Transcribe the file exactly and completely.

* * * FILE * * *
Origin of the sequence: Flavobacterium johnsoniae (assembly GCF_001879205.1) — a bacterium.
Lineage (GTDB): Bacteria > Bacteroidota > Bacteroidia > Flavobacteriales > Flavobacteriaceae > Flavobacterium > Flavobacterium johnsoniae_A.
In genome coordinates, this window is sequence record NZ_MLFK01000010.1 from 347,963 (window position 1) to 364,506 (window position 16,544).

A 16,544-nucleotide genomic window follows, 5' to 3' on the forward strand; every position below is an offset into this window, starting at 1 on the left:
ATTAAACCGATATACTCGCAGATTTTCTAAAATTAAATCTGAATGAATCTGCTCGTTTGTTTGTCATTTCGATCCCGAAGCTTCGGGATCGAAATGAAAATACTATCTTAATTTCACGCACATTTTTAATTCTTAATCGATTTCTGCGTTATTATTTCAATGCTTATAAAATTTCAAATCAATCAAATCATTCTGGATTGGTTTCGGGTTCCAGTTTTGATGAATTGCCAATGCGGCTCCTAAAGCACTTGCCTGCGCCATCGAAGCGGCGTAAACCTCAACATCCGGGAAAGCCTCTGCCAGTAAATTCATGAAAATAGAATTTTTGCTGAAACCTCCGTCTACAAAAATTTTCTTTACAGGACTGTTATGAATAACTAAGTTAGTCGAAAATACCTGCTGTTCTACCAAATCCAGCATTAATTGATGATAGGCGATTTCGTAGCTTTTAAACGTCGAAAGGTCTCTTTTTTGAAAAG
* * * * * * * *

Origin of the sequence: Flavobacterium johnsoniae (assembly GCF_001879205.1) — a bacterium.
Lineage (GTDB): Bacteria > Bacteroidota > Bacteroidia > Flavobacteriales > Flavobacteriaceae > Flavobacterium > Flavobacterium johnsoniae_A.
In genome coordinates, this window is sequence record NZ_MLFK01000010.1 from 347,963 (window position 1) to 364,506 (window position 16,544).

A 16,544-nucleotide genomic window follows, 5' to 3' on the forward strand; every position below is an offset into this window, starting at 1 on the left:
ATTAAACCGATATACTCGCAGATTTTCTAAAATTAAATCTGAATGAATCTGCTCGTTTGTTTGTCATTTCGATCCCGAAGCTTCGGGATCGAAATGAAAATACTATCTTAATTTCACGCACATTTTTAATTCTTAATCGATTTCTGCGTTATTATTTCAATGCTTATAAAATTTCAAATCAATCAAATCATTCTGGATTGGTTTCGGGTTCCAGTTTTGATGAATTGCCAATGCGGCTCCTAAAGCACTTGCCTGCGCCATCGAAGCGGCGTAAACCTCAACATCCGGGAAAGCCTCTGCCAGTAAATTCATGAAAATAGAATTTTTGCTGAAACCTCCGTCTACAAAAATTTTCTTTACAGGACTGTTATGAATAACTAAGTTAGTCGAAAATACCTGCTGTTCTACCAAATCCAGCATTAATTGATGATAGGCGATTTCGTAGCTTTTAAACGTCGAAAGGTCTCTTTTTTGAAAAG